I suspect that CATS has found some political connections that have brought the NCRR into the discussion about the Red Line. Perhaps CATS has found a way to encourage the NCRR and NS to renegotiate the current lease which might allow NS to relax about the O-Line.

NCRR's double-tracking years ago was one of their best moves and maybe it is them who is pushing NS to the table.

NS's shutoff of the O-line at Cornelius along with the abandonment between NGK Ceramics and Statesville decades ago is sad.

Edited by ChessieCat
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Simple solution here, NS leases the line out to CATS or NCDOT. NS retains exclusive freight trackage rights. CATS or NCDOT takes on all maintenance and liability for the leased line. The line is upgraded with long sidings and double track where appropriate. NCDOT or CATS eliminate unsafe and redundant road crossings. NCDOT or CATS fund the necessary PTC upgrades. NS retains all longitudinal utility leases.  
 

A 50 year renewable lease under these conditions is more than reasonable. NCDOT (and NCRR) is already geared to work with local governments to add new freight rail customers. This arrangement would be a win-win. 

Edited by Seaboard Fellow
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4 minutes ago, Seaboard Fellow said:

Simple solution here, NS leases the line out to CATS or NCDOT. NS retains exclusive freight trackage rights. CATS or NCDOT takes on all maintenance and liability for the leased line. The line is upgraded with long sidings and double track where appropriate. NCDOT or CATS eliminate unsafe and redundant road crossings. NCDOT or CATS fund the necessary PTC upgrades. NS retains all longitudinal utility leases.  

I have no interest in public money being used in that way, spending hundreds of millions of dollars to greatly improve a rail line that someone else owns outright.

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On 2/9/2021 at 5:56 AM, BarrenLucidity said:

Yeah, right of way and freight bypass of stations occurs all over PA, NJ, NY, CT, etc. No reason it wouldn't work here. I can't see the red line operating more than every 20 minutes during the busiest of times so plenty of wiggle room.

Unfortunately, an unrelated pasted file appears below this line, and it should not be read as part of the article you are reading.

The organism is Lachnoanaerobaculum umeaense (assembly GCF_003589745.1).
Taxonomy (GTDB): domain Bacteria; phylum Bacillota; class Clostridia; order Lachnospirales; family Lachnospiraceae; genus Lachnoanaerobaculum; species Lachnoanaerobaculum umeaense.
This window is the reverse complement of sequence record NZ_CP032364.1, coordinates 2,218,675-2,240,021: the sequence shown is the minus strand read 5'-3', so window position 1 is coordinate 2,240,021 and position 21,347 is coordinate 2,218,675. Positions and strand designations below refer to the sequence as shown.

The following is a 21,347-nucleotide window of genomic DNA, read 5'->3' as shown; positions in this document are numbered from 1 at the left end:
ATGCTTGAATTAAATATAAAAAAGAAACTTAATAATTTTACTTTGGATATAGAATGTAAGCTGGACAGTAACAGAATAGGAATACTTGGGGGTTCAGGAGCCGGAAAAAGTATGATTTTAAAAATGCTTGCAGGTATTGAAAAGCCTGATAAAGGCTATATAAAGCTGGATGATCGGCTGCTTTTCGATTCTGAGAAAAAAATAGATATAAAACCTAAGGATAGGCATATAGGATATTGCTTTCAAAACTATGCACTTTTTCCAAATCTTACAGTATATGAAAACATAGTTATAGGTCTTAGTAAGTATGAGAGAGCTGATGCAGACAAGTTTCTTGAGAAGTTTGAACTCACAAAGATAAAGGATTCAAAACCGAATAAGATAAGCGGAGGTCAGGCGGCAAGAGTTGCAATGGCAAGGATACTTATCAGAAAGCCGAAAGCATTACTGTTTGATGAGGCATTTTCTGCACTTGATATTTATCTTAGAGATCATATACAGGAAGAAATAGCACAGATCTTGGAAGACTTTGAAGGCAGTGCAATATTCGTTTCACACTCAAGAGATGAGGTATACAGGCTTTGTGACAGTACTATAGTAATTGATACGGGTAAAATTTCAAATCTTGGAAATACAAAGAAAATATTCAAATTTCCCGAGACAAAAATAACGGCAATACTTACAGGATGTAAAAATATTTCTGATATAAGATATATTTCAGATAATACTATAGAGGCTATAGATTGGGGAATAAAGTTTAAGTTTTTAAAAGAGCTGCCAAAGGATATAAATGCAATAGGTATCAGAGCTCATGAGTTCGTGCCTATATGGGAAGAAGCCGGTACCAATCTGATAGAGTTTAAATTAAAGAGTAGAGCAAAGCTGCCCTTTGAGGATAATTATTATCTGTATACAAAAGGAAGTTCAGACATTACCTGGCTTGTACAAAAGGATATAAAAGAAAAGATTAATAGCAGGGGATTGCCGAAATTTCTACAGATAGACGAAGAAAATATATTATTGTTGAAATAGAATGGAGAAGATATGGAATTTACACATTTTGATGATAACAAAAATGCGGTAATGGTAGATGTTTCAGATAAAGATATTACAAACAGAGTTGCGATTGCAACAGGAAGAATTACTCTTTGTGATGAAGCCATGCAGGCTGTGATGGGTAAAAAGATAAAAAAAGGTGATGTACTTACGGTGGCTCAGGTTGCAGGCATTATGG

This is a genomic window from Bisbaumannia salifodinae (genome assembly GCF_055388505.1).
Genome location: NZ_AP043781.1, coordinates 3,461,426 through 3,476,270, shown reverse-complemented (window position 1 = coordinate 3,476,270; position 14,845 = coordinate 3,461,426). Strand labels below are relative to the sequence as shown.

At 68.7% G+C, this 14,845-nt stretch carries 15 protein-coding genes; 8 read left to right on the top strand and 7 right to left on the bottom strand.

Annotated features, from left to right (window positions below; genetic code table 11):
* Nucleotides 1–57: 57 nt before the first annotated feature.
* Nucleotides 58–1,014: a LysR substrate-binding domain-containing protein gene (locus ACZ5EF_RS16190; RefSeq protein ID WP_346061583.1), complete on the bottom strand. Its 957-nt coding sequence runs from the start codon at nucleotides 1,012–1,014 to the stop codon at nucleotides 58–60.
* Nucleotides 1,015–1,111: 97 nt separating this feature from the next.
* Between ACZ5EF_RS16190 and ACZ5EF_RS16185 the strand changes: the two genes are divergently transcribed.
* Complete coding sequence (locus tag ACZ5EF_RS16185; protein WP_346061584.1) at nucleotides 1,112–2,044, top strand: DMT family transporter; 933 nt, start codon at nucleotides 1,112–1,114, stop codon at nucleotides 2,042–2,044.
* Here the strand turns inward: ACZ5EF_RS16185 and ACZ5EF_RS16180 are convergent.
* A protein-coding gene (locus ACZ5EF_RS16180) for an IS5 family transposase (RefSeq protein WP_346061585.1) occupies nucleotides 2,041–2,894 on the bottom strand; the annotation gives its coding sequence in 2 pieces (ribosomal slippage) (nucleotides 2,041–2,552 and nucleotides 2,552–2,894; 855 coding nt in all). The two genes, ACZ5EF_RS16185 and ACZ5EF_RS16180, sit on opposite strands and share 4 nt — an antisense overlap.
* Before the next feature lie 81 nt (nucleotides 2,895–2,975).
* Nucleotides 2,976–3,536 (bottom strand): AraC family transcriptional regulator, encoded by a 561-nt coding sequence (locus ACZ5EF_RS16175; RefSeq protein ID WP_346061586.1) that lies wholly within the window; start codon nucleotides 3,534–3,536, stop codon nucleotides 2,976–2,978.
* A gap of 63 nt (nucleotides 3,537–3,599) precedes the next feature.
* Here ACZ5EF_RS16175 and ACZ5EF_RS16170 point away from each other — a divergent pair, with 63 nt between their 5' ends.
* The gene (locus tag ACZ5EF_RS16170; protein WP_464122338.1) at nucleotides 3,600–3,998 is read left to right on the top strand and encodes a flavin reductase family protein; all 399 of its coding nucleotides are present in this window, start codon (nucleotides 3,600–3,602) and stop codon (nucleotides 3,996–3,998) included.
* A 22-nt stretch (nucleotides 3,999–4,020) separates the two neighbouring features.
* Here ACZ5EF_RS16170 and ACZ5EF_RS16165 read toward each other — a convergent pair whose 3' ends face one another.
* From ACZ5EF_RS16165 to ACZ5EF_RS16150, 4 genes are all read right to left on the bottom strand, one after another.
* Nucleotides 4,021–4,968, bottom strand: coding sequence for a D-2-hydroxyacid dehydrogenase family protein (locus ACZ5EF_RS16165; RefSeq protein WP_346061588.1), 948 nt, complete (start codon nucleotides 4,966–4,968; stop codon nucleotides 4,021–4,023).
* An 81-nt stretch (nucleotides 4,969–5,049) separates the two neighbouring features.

That's a great point. But I've done a case study on the rail system of Chicago where all 8 of the biggest rail cargo operators in the USA and Canada have lines going through. They have to wait for passenger rail because it takes precedence over them. It will be extremely expensive to fix but they're planning on bypassing the city altogether for thru freight traffic because it's collectively costing the industry billions of dollars each year in increased wait times due to them having to bow to the passenger rail.

That's why NS is so against sharing rail and if they do, they'll definitely stipulate that the red line would have to form its schedule around the freight moving on the lines or they just have to double line it.

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Anyone else feel like there is a big gap in the first ward area of uptown on the silver line alignment? The 11th street and 10th street areas have a lot of housing that won't really be within walking distance of a station. It would be a shame to leave that whole area out.

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Anyone else feel like there is a big gap in the first ward area of uptown on the silver line alignment? The 11th street and 10th street areas have a lot of housing that won't really be within walking distance of a station. It would be a shame to leave that whole area out.

Agreed! I think there needs to be a station at McDowell and 10th. Would serve that side of first ward and the developments around Seigle.
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45 minutes ago, Hushpuppy321 said:

Been studying the Portland Lightrail, Streetcar & Aerial Tram System.  They are\were incredibly forward thinking when it comes to transportation.  

The great thing is Portland didn't wait for the established Railroads to play ball in order to build their network.  They followed the phrase of their most famous apparel company, "JUST DO IT"!!!